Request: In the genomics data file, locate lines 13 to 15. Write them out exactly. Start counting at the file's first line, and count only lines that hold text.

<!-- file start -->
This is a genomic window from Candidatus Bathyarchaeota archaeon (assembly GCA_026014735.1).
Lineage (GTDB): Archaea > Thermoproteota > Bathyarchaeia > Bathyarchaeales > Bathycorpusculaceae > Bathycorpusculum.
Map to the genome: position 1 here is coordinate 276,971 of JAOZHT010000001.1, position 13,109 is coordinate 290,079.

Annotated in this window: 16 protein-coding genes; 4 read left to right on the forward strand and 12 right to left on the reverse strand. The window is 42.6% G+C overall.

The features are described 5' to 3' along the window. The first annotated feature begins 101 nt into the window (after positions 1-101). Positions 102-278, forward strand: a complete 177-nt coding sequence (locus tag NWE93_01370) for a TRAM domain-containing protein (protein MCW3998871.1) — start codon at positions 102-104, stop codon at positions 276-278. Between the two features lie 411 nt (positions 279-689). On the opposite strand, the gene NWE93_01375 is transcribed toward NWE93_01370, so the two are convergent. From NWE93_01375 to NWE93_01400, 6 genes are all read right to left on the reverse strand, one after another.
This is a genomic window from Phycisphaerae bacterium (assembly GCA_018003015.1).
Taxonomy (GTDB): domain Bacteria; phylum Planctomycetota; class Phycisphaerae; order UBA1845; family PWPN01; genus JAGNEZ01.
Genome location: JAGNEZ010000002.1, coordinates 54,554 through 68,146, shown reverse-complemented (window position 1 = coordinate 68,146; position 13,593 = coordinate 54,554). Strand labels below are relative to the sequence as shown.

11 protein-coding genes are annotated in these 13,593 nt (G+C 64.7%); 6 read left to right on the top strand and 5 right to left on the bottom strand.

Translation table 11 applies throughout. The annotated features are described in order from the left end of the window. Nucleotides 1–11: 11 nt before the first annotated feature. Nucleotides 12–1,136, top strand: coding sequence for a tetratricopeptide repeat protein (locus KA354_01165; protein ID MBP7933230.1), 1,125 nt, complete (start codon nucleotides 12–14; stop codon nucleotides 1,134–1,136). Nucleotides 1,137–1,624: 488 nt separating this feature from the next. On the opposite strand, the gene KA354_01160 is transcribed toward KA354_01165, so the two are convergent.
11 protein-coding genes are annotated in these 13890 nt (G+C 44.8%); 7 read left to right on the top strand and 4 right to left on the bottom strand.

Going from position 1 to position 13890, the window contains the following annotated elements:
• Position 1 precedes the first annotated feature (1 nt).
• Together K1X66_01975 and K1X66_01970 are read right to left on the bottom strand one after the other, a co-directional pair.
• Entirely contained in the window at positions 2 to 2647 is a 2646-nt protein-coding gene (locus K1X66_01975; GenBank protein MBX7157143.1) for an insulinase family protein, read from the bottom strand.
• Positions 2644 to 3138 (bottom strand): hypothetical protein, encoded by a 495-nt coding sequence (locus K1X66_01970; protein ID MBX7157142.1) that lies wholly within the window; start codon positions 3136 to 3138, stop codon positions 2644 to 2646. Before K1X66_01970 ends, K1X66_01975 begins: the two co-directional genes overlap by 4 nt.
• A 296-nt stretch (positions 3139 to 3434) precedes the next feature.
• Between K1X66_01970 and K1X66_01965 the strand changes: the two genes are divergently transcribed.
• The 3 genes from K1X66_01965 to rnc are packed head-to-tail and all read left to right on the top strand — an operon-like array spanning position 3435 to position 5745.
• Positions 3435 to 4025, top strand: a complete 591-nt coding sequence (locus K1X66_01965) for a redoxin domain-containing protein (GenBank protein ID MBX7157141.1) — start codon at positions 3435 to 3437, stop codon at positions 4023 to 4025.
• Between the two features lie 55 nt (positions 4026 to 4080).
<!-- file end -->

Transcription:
• Position 1 precedes the first annotated feature (1 nt).
• Together K1X66_01975 and K1X66_01970 are read right to left on the bottom strand one after the other, a co-directional pair.
• Entirely contained in the window at positions 2 to 2647 is a 2646-nt protein-coding gene (locus K1X66_01975; GenBank protein MBX7157143.1) for an insulinase family protein, read from the bottom strand.